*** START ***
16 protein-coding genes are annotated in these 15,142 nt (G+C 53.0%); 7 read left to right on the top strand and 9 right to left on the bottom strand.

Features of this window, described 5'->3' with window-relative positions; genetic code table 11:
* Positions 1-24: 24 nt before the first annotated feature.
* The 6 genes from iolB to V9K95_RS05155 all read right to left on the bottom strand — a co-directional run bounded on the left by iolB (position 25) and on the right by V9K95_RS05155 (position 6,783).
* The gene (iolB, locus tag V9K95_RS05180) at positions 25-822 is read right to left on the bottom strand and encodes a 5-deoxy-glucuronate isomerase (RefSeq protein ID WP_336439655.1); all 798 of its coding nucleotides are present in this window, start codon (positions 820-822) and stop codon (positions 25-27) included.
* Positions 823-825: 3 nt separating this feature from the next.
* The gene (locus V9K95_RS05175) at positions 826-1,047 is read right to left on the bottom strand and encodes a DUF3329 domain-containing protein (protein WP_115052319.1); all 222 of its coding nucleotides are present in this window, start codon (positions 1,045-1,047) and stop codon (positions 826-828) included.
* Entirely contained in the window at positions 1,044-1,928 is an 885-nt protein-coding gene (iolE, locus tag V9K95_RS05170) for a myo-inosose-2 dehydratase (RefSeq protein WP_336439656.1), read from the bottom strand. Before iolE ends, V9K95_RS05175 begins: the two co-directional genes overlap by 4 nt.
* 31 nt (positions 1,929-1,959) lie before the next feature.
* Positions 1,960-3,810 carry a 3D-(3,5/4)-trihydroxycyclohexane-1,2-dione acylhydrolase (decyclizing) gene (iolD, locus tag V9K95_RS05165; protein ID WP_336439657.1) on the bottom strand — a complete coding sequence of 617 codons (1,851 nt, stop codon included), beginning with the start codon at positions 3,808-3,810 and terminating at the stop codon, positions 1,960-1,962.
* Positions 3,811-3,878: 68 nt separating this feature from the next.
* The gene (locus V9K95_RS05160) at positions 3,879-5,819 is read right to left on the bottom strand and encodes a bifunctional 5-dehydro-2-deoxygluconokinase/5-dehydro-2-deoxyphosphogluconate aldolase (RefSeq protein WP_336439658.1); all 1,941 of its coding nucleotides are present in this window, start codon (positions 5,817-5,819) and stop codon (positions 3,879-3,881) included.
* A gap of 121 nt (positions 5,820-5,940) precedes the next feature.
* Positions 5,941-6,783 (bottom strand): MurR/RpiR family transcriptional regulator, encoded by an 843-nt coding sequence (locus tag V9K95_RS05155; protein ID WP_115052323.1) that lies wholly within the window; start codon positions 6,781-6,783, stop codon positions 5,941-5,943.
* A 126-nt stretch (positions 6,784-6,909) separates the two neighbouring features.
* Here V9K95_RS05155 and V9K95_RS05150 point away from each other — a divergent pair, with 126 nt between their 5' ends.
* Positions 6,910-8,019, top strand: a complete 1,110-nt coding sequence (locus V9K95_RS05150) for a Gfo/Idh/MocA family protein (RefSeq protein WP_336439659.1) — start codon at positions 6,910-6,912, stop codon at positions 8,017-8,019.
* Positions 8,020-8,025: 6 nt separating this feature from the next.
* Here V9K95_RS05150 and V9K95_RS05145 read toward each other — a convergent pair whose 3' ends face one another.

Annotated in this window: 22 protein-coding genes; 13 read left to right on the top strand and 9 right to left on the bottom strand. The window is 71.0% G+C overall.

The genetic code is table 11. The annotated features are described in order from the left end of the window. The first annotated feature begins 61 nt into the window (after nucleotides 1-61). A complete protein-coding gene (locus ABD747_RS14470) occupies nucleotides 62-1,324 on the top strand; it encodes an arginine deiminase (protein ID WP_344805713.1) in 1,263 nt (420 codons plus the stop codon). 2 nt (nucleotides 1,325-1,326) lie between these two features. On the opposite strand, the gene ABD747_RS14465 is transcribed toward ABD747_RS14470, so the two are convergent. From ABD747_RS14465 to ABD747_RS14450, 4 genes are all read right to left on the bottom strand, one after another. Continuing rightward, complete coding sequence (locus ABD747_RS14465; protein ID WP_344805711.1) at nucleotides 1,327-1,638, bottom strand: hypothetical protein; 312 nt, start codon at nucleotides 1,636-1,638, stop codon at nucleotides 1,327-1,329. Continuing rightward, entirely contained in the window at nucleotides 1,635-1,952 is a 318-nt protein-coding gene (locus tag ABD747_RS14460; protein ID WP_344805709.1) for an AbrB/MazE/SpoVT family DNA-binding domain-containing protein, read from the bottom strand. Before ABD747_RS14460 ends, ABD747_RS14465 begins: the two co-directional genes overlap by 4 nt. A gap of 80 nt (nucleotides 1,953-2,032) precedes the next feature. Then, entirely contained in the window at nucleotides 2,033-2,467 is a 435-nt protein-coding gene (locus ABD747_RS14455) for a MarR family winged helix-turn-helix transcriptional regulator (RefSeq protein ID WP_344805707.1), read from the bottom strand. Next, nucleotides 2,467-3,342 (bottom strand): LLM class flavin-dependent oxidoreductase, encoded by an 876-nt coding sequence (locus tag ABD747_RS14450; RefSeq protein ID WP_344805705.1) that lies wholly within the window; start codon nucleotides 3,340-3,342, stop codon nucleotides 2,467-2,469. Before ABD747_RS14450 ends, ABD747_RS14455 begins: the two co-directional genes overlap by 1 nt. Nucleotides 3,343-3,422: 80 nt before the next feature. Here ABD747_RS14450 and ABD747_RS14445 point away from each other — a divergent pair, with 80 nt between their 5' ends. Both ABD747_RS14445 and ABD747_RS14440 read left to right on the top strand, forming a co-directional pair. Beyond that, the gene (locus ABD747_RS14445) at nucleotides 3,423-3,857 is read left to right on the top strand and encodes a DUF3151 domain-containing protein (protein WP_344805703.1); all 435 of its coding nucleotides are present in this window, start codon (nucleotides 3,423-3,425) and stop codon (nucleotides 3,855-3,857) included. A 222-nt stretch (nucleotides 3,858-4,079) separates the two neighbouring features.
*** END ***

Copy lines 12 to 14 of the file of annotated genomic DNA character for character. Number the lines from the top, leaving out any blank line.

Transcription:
* The gene (locus V9K95_RS05160) at positions 3,879-5,819 is read right to left on the bottom strand and encodes a bifunctional 5-dehydro-2-deoxygluconokinase/5-dehydro-2-deoxyphosphogluconate aldolase (RefSeq protein WP_336439658.1); all 1,941 of its coding nucleotides are present in this window, start codon (positions 5,817-5,819) and stop codon (positions 3,879-3,881) included.
* A gap of 121 nt (positions 5,820-5,940) precedes the next feature.
* Positions 5,941-6,783 (bottom strand): MurR/RpiR family transcriptional regulator, encoded by an 843-nt coding sequence (locus tag V9K95_RS05155; protein ID WP_115052323.1) that lies wholly within the window; start codon positions 6,781-6,783, stop codon positions 5,941-5,943.